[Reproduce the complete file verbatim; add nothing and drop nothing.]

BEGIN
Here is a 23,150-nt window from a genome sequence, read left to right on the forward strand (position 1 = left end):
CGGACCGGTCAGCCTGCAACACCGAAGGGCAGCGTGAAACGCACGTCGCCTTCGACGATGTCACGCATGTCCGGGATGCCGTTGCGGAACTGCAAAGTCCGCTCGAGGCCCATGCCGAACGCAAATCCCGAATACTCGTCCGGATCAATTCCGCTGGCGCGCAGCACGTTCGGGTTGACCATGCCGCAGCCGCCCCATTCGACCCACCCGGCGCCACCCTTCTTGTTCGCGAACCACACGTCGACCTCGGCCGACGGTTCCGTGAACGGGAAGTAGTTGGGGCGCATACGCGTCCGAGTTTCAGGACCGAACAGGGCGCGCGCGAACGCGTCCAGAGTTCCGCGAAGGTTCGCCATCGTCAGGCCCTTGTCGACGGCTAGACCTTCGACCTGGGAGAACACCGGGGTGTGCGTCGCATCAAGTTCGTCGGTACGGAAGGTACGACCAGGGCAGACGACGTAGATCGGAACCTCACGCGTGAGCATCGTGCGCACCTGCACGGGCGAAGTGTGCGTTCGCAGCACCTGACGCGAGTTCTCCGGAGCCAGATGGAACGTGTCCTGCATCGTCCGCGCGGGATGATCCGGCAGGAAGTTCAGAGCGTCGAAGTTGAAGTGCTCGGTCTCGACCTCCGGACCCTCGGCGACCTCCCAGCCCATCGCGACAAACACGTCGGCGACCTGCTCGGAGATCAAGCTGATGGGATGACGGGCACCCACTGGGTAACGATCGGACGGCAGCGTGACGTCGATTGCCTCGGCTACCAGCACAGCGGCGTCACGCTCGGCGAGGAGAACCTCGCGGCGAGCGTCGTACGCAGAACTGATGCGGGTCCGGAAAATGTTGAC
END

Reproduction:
Here is a 23,150-nt window from a genome sequence, read left to right on the forward strand (position 1 = left end):
CGGACCGGTCAGCCTGCAACACCGAAGGGCAGCGTGAAACGCACGTCGCCTTCGACGATGTCACGCATGTCCGGGATGCCGTTGCGGAACTGCAAAGTCCGCTCGAGGCCCATGCCGAACGCAAATCCCGAATACTCGTCCGGATCAATTCCGCTGGCGCGCAGCACGTTCGGGTTGACCATGCCGCAGCCGCCCCATTCGACCCACCCGGCGCCACCCTTCTTGTTCGCGAACCACACGTCGACCTCGGCCGACGGTTCCGTGAACGGGAAGTAGTTGGGGCGCATACGCGTCCGAGTTTCAGGACCGAACAGGGCGCGCGCGAACGCGTCCAGAGTTCCGCGAAGGTTCGCCATCGTCAGGCCCTTGTCGACGGCTAGACCTTCGACCTGGGAGAACACCGGGGTGTGCGTCGCATCAAGTTCGTCGGTACGGAAGGTACGACCAGGGCAGACGACGTAGATCGGAACCTCACGCGTGAGCATCGTGCGCACCTGCACGGGCGAAGTGTGCGTTCGCAGCACCTGACGCGAGTTCTCCGGAGCCAGATGGAACGTGTCCTGCATCGTCCGCGCGGGATGATCCGGCAGGAAGTTCAGAGCGTCGAAGTTGAAGTGCTCGGTCTCGACCTCCGGACCCTCGGCGACCTCCCAGCCCATCGCGACAAACACGTCGGCGACCTGCTCGGAGATCAAGCTGATGGGATGACGGGCACCCACTGGGTAACGATCGGACGGCAGCGTGACGTCGATTGCCTCGGCTACCAGCACAGCGGCGTCACGCTCGGCGAGGAGAACCTCGCGGCGAGCGTCGTACGCAGAACTGATGCGGGTCCGGAAAATGTTGAC